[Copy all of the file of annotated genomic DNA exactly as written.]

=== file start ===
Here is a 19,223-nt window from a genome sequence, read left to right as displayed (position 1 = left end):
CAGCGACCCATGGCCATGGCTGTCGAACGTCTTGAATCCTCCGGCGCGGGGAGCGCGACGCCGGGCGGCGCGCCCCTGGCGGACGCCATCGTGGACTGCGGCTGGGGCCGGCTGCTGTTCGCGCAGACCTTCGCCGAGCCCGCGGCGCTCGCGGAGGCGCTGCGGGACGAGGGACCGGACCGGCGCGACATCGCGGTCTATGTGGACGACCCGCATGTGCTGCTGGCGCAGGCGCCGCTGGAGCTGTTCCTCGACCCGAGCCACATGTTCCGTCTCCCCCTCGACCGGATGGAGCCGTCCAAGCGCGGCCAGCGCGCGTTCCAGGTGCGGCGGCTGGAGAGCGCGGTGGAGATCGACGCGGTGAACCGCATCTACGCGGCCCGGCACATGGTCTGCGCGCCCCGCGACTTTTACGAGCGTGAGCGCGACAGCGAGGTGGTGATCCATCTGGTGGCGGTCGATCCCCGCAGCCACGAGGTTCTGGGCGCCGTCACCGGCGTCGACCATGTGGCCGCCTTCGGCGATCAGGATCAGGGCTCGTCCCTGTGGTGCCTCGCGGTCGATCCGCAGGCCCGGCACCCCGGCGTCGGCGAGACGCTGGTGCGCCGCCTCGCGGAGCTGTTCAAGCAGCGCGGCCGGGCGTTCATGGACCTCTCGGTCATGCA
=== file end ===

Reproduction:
Here is a 19,223-nt window from a genome sequence, read left to right as displayed (position 1 = left end):
CAGCGACCCATGGCCATGGCTGTCGAACGTCTTGAATCCTCCGGCGCGGGGAGCGCGACGCCGGGCGGCGCGCCCCTGGCGGACGCCATCGTGGACTGCGGCTGGGGCCGGCTGCTGTTCGCGCAGACCTTCGCCGAGCCCGCGGCGCTCGCGGAGGCGCTGCGGGACGAGGGACCGGACCGGCGCGACATCGCGGTCTATGTGGACGACCCGCATGTGCTGCTGGCGCAGGCGCCGCTGGAGCTGTTCCTCGACCCGAGCCACATGTTCCGTCTCCCCCTCGACCGGATGGAGCCGTCCAAGCGCGGCCAGCGCGCGTTCCAGGTGCGGCGGCTGGAGAGCGCGGTGGAGATCGACGCGGTGAACCGCATCTACGCGGCCCGGCACATGGTCTGCGCGCCCCGCGACTTTTACGAGCGTGAGCGCGACAGCGAGGTGGTGATCCATCTGGTGGCGGTCGATCCCCGCAGCCACGAGGTTCTGGGCGCCGTCACCGGCGTCGACCATGTGGCCGCCTTCGGCGATCAGGATCAGGGCTCGTCCCTGTGGTGCCTCGCGGTCGATCCGCAGGCCCGGCACCCCGGCGTCGGCGAGACGCTGGTGCGCCGCCTCGCGGAGCTGTTCAAGCAGCGCGGCCGGGCGTTCATGGACCTCTCGGTCATGCA